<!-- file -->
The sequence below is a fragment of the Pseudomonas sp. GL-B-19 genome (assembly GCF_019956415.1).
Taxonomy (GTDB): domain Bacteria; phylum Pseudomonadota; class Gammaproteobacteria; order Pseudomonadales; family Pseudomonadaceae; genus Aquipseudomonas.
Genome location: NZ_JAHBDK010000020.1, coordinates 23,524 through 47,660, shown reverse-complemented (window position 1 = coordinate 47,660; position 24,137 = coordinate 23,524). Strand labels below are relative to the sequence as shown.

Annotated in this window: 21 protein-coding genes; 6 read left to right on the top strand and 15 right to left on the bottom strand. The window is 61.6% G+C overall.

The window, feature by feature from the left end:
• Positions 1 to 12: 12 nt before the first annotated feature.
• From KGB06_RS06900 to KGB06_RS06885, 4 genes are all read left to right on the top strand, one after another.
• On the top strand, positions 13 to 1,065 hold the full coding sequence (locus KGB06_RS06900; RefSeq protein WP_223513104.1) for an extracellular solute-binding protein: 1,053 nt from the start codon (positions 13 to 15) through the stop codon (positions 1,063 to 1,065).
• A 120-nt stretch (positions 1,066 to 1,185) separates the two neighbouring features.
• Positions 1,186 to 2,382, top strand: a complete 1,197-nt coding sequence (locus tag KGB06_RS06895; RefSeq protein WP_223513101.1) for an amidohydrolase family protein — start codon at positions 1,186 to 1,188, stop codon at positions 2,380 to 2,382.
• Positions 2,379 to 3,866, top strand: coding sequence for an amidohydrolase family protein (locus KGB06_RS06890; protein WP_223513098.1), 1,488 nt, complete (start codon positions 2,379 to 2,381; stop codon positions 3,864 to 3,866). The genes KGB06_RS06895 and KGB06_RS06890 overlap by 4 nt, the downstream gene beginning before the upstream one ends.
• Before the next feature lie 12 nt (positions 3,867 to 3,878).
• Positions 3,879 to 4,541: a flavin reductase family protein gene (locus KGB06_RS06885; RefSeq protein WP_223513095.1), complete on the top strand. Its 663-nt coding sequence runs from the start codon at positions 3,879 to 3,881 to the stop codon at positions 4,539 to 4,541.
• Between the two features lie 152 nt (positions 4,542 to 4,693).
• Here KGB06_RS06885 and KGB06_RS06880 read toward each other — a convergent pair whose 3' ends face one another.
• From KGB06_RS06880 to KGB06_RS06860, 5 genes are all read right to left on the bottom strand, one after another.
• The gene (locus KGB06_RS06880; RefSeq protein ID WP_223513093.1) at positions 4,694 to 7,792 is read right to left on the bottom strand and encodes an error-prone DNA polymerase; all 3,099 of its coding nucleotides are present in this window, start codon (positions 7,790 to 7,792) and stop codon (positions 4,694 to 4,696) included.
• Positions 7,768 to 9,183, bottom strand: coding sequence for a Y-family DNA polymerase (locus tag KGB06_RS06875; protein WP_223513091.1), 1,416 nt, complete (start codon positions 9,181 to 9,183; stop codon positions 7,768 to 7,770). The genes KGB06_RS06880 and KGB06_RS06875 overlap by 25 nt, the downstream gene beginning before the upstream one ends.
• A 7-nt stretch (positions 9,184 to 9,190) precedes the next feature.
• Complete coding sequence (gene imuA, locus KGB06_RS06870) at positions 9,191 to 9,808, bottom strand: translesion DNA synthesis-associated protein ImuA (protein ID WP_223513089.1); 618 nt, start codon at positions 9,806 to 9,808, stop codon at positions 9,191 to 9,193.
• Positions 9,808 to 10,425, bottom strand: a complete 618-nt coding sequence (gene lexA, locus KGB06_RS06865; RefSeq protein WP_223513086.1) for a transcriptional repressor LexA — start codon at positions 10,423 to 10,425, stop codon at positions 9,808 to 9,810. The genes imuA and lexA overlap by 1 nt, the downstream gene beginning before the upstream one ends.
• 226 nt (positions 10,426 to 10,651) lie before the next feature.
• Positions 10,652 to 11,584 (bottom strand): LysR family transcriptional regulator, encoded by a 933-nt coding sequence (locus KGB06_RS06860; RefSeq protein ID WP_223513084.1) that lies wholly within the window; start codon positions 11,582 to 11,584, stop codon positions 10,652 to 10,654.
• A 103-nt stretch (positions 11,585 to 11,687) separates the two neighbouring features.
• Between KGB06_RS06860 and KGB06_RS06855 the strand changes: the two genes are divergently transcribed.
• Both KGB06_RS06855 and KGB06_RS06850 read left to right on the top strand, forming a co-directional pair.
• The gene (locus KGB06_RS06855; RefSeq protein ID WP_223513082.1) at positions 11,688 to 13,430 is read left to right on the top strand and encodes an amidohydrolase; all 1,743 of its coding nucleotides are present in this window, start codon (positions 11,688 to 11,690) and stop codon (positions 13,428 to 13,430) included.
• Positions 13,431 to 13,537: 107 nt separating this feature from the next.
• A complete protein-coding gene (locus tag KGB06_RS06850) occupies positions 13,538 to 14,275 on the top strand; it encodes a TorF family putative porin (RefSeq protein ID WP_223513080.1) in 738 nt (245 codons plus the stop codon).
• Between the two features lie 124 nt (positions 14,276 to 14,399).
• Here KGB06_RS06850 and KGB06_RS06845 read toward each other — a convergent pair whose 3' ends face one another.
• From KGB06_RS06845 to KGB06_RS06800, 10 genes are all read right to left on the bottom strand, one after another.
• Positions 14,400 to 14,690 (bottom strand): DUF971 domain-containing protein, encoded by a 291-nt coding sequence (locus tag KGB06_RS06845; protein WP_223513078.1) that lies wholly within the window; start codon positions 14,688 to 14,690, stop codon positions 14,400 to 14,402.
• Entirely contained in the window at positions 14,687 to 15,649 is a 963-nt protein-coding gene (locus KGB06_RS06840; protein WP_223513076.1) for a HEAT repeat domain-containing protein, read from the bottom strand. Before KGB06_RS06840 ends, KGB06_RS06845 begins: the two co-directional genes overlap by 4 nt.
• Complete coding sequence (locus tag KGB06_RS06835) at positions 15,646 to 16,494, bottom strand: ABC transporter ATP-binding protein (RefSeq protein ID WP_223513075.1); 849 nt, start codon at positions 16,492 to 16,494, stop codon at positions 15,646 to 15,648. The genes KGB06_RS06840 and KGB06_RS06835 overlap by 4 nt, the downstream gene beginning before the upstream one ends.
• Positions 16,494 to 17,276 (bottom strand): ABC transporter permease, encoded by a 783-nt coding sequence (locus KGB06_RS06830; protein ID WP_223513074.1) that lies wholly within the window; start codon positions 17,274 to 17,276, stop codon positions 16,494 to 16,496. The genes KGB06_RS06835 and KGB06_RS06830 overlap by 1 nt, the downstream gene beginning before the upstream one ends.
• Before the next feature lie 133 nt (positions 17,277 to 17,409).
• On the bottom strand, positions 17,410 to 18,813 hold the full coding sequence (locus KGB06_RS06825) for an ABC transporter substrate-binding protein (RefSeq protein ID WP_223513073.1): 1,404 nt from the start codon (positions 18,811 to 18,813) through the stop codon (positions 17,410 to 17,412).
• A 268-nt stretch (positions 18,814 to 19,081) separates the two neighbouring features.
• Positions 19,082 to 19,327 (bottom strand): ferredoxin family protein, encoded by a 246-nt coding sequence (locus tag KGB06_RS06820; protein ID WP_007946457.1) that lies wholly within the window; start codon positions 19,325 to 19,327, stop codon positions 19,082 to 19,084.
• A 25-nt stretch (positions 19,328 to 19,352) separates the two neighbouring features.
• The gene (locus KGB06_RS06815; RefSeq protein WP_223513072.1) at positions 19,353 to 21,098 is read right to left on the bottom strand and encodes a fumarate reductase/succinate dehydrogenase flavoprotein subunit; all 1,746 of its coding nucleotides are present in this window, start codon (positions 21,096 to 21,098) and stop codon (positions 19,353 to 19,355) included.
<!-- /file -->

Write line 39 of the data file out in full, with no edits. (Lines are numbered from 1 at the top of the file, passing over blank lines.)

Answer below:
• A 268-nt stretch (positions 18,814 to 19,081) separates the two neighbouring features.